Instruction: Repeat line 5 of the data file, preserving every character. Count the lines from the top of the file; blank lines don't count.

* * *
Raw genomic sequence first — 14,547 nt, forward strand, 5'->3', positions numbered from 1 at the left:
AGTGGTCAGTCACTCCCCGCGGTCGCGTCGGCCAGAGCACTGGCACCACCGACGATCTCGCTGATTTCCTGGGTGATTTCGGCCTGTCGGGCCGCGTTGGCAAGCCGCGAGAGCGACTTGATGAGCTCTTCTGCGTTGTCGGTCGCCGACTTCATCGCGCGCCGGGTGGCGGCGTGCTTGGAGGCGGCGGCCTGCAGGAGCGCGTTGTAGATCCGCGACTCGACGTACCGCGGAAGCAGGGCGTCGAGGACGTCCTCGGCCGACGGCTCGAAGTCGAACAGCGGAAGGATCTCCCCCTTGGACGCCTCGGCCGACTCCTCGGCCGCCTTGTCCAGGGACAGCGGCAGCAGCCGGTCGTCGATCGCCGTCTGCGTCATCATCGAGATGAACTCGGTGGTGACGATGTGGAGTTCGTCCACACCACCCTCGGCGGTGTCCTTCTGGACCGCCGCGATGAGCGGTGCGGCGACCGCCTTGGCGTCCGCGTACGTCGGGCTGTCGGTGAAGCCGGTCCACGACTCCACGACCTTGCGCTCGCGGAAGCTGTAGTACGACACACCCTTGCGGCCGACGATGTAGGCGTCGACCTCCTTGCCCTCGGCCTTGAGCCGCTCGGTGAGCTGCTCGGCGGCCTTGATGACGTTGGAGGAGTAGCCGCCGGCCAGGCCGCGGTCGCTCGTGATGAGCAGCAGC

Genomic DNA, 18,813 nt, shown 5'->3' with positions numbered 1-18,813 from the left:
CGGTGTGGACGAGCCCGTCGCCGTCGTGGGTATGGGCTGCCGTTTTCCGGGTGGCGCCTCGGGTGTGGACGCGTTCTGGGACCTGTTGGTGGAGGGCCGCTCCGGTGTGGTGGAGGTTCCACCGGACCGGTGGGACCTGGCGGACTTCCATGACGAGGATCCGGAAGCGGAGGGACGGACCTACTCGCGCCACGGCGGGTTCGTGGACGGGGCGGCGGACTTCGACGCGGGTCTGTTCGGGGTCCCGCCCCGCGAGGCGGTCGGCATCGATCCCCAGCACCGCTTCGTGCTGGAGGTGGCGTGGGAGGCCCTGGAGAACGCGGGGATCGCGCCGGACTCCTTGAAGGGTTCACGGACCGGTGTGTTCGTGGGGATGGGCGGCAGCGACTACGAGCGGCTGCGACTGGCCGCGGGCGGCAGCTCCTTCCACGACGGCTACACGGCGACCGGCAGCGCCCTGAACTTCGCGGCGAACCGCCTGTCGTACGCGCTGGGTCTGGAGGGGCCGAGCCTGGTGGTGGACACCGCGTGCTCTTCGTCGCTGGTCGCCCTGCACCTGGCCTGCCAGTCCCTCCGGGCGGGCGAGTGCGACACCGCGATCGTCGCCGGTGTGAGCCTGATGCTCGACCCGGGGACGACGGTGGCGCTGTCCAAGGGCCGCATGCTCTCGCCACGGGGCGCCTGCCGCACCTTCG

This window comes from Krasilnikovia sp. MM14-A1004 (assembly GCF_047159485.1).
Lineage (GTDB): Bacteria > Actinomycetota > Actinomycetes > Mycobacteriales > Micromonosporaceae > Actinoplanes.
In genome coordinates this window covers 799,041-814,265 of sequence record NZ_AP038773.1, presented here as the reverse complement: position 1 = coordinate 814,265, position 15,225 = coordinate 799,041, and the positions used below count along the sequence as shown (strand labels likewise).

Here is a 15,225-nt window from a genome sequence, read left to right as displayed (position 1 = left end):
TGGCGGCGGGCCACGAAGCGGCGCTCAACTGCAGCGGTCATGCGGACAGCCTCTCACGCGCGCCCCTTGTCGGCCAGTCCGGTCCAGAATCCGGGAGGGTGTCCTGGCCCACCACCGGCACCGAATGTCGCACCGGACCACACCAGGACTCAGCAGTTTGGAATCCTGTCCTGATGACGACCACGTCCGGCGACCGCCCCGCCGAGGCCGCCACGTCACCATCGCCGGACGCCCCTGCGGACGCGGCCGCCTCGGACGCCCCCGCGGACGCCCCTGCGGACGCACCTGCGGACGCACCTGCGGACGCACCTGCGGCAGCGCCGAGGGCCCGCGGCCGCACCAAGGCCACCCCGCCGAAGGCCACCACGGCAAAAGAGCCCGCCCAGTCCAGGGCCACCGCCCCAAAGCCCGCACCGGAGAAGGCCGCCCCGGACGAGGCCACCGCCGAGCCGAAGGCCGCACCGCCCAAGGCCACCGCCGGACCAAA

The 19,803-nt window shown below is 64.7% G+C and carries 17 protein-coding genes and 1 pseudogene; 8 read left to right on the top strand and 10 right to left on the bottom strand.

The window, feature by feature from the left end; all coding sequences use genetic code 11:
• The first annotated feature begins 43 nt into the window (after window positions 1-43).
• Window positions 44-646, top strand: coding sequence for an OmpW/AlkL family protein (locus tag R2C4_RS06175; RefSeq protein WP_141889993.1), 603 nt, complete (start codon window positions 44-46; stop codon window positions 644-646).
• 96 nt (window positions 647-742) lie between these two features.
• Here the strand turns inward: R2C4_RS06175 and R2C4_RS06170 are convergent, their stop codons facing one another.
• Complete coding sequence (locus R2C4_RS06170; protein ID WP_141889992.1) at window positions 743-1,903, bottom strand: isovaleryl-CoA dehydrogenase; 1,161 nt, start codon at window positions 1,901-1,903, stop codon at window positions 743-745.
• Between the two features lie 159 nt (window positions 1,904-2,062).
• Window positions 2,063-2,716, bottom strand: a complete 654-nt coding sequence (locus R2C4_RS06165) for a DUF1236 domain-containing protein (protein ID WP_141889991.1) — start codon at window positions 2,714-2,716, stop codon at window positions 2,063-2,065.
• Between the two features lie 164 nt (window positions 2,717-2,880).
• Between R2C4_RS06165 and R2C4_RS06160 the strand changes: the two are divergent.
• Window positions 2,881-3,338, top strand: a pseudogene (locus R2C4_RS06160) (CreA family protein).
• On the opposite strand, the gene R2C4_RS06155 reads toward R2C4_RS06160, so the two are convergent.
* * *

This window comes from Krasilnikovia sp. MM14-A1004 (assembly GCF_047159485.1).